A cheetah mother faces a significant challenge in raising her young. Not only does she need to provide for them and equip them with the skills required to survive, she also needs to protect her young amongst the vast open plains of Kenya and the predators within.
With many mouths to feed, she is under constant pressure to deliver. By sharing her hunting skills with her young she can provide her family with the best opportunity for survival and optimise their chances of reaching adulthood.
Once the mother has stunned the prey, the cubs have to finalise the kill. Often the prey escapes, leaving the young cheetahs temporarily bewildered. A chase ensues, which provides the ideal opportunity for the young cheetahs to practice hunting.
We watched, and after several unsuccessful attempts to maim the prey, the mother stepped in to finish the kill.
After capturing the prey, the cheetah family dive in for the feast. The mother and cubs are temporarily relieved of their hunger, but this is little more than a snack for these youngsters. Shortly after the children finished eating and were groomed, the mother commenced the hunt once more.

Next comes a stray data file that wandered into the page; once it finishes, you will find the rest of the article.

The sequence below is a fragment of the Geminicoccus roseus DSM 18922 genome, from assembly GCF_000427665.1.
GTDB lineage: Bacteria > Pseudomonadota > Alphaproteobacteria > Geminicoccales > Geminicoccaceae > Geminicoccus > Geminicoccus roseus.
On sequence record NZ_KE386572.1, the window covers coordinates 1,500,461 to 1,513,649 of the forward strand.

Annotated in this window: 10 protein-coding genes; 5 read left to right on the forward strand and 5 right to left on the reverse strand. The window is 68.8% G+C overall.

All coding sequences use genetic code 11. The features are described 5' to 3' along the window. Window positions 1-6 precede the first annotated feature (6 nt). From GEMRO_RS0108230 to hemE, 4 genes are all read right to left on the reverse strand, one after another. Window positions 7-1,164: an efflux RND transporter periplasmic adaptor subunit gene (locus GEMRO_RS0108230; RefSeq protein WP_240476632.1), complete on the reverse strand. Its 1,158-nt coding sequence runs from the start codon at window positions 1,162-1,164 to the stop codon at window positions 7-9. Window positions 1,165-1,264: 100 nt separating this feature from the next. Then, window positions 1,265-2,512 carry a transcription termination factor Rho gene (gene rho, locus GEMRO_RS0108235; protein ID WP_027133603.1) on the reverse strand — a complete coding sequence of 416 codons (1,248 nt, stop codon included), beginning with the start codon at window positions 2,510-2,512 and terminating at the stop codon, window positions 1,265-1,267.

Ever since our first visit to Kenya in 2005 we’d fallen in love with the continent and had longed to return. For four years we’d played our Africa CDs daily and viewed our photos longingly, anticipating the day we would return. Back in 2009 we had our chance…
Each morning we bounded out of our beds and into the wilderness, eager and hopeful of what the day would bring. We owe much of our success to the fantastic guides and staff of the Kicheche Bush Camp, Mara Safari Club and David Sheldrick Wildlife Trust, who we cannot praise enough and to whom we long to return.
It is through our experiences and time in Kenya that we tell, and re-live, our memories of this amazing continent, and above all, of the Maasai Mara.